Last month, I listened to the middle-grade novel The Lightning Queen by Laura Resau on audio, and I was captivated by this magical, moving story that links two generations and transported me to a different place and time.
Twelve year-old Mateo travels every summer with his mother from their home in Maryland back to where she grew up in the remote mountains of Oaxaca, Mexico, in an area known as the Hill of Dust. Despite the rustic conditions and missing his Xbox and friends, Mateo enjoys these trips that seem to take them back in time, talking with his great-aunts and –uncles. Most of all, he enjoys seeing his Grandpa Teo.
This year, though, Grandpa Teo says he needs Mateo’s help, and he begins telling Mateo a long, involved story of his own childhood on the Hill of Dust. He tells him about when the Gypsies or Romanies used to travel in their caravan to their tiny, remote village. They looked different from the native Mixteco, dressed in beautiful, colorful garments. They’d bring movies to show outside on white sheets hung from the side of the church, as well as their own entertainment and news from other villages. In gratitude, the local Mixteco would trade them hand-woven hats and baskets and locally grown food.
The annual arrival of the Gypsy caravan was a huge event in the tiny village, and Teo, as a young boy, looked forward to it. Besides the entertainment and excitement, though, he mostly looked forward to seeing Esme, Queen of Lightning! She was a young girl about his age who absolutely enchanted him. Teo was still grieving from the tragic loss of sister the year before, but Esme seemed full of life the first time they met. The eldest fortune teller among the Gypsies foretold that Esme and Teo would be lifelong friends. It seems an impossible fortune, since their people were so different.
Grandpa Teo tells his story to Mateo, about how each year, Esme and the other Romanies returned to the Hill of Dust, and their friendship grew. There were victories and tragedies along the way, as Teo acquired a small entourage of injured animals. In the present, Mateo is spellbound by his grandfather’s story, barely taking breaks to use the bathroom or eat. He is anxious to hear how the story will end, since he’d never heard of Esme before, and can’t begin to guess what Grandpa Teo could want his help with.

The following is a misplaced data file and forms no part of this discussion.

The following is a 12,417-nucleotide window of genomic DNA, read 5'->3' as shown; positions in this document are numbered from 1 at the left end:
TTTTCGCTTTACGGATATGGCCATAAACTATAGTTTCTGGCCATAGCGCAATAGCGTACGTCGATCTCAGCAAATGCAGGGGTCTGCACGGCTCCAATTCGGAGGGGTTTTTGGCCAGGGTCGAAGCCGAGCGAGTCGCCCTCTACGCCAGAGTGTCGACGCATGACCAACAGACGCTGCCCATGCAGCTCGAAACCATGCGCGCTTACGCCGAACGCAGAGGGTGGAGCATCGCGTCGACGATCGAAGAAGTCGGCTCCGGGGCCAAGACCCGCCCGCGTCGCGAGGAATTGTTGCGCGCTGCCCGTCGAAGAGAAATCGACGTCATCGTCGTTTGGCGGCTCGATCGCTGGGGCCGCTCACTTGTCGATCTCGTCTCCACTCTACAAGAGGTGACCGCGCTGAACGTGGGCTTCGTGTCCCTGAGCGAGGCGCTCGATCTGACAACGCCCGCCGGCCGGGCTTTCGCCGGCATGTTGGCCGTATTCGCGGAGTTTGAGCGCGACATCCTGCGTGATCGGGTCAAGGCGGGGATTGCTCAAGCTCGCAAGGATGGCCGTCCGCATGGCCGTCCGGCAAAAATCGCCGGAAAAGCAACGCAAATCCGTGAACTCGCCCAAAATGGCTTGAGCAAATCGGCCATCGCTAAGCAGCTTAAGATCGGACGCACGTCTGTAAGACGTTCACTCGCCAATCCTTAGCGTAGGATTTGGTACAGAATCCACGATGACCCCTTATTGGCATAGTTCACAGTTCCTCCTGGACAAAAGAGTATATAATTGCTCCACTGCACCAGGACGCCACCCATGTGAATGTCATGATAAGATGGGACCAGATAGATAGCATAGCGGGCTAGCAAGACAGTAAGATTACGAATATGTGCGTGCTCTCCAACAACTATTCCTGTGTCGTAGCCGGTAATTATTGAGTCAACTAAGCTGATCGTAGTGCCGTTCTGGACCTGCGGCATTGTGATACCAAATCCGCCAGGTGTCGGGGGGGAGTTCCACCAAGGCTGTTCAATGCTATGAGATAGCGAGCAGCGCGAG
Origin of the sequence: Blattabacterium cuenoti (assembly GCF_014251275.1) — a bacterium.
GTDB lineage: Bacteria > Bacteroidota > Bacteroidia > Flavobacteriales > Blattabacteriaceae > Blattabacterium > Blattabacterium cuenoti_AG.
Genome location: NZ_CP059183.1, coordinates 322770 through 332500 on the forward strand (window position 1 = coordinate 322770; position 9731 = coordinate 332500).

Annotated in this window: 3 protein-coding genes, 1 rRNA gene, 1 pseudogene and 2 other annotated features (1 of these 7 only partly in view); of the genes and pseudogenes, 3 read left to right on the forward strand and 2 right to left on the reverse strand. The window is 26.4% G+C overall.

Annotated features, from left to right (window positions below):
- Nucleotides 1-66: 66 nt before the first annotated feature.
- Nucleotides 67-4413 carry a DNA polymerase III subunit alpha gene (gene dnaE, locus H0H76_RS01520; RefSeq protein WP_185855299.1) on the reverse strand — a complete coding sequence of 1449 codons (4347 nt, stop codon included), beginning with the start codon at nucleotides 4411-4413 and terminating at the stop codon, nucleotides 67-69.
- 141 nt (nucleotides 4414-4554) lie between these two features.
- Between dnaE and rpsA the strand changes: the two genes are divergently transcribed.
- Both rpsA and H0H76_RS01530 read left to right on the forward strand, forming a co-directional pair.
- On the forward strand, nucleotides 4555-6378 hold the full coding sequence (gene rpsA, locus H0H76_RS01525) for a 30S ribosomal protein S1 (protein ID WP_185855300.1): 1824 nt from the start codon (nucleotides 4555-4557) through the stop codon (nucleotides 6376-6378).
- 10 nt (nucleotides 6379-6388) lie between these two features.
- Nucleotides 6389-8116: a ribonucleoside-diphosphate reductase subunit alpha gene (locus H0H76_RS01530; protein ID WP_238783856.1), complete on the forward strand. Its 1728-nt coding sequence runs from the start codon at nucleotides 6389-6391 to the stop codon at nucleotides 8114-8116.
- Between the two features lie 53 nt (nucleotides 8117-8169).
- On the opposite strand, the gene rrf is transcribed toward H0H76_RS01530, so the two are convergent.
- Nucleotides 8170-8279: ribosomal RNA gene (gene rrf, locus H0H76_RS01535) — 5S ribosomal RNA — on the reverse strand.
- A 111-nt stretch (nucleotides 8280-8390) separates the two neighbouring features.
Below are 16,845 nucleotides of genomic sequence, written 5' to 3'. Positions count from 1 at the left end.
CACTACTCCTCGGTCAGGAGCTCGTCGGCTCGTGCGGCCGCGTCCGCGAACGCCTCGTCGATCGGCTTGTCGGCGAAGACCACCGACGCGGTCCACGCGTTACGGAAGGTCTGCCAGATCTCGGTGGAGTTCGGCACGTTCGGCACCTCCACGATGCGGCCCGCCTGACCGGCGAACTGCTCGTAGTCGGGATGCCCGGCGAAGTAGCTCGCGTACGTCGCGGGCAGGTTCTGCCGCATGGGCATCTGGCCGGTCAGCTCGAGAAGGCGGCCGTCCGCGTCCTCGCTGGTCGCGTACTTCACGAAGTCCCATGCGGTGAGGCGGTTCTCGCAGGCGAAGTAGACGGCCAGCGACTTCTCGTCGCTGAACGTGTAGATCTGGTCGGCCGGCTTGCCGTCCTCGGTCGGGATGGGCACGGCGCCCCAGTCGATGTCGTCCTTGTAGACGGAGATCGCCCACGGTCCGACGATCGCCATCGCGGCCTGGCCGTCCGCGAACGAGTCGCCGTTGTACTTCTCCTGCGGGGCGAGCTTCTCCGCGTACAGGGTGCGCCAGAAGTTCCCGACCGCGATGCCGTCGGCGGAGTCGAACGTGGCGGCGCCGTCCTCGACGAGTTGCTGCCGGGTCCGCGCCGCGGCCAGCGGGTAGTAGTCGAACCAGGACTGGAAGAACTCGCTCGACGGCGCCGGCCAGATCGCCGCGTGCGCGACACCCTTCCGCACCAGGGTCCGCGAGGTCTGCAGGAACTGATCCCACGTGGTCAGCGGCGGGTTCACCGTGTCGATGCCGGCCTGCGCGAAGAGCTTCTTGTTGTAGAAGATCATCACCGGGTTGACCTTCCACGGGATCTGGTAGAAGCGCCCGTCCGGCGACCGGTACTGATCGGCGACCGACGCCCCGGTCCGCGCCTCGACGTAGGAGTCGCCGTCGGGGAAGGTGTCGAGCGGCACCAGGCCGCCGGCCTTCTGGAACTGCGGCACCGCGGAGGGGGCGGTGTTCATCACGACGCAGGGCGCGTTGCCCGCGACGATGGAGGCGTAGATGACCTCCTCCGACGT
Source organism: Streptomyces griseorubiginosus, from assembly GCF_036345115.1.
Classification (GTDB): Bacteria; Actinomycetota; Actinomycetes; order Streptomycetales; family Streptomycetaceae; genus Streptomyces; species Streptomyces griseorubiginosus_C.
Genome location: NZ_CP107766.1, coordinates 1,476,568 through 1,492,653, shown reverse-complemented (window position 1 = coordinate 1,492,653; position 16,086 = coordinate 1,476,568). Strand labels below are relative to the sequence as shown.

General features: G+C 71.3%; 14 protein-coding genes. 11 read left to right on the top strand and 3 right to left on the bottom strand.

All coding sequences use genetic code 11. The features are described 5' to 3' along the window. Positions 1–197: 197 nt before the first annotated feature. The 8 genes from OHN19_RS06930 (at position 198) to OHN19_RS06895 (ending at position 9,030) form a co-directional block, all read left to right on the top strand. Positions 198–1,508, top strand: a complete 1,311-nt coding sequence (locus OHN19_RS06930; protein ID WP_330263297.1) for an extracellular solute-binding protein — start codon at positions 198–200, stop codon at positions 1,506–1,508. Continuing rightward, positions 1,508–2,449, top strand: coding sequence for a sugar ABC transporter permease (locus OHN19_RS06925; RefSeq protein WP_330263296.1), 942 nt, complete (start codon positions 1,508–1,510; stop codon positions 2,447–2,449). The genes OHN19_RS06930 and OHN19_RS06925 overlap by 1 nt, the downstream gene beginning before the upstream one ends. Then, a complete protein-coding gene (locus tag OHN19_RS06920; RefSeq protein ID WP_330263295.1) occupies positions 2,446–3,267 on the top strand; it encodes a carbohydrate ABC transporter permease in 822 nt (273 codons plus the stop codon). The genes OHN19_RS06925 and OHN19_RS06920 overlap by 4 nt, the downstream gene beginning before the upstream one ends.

This is an absolutely entrancing story. Most of it is Grandpa Teo’s story of his childhood in the 1950’s and his life back then and friendship with Esme. At times, there is a short break in the story and a return to the present, as Mateo listens to his grandfather with rapt attention. The narrators of the audio book, Christian Barillas and Thom Rivera, do a fabulous job, with their accents and voices pulling the listener right into the story.
Besides the engrossing story of the two childhood friends and the challenges they faced, this book is also fascinating for its setting and characters. It introduces two groups of people who are poorly understood and rarely written about: the native Mixteco Indians in Mexico and the traveling Romani. I was so intrigued that I went online to look up more information. Did you know that the Romani, commonly referred to as Gypsies, are originally from India? I was surprised by that. In the book, these two sets of people – who are each treated with disdain and disrespected as outsiders by other residents of Mexico – find friendship and fellowship in each other.
This story really captivated me, right from the first words. It pulled me into a world unfamiliar to me and made me feel at home and welcome. Teo and Esme face many challenges in each reaching their goals – he to get more education and she to become a famous singer – and there is plenty of suspense as well as joy and humor in this novel. I also liked the way that the older story was intertwined with the modern one, as Mateo finds a way to help his grandfather in the present day. The Lightning Queen is an enchanting story of friendship and family set among interesting, exotic people and places.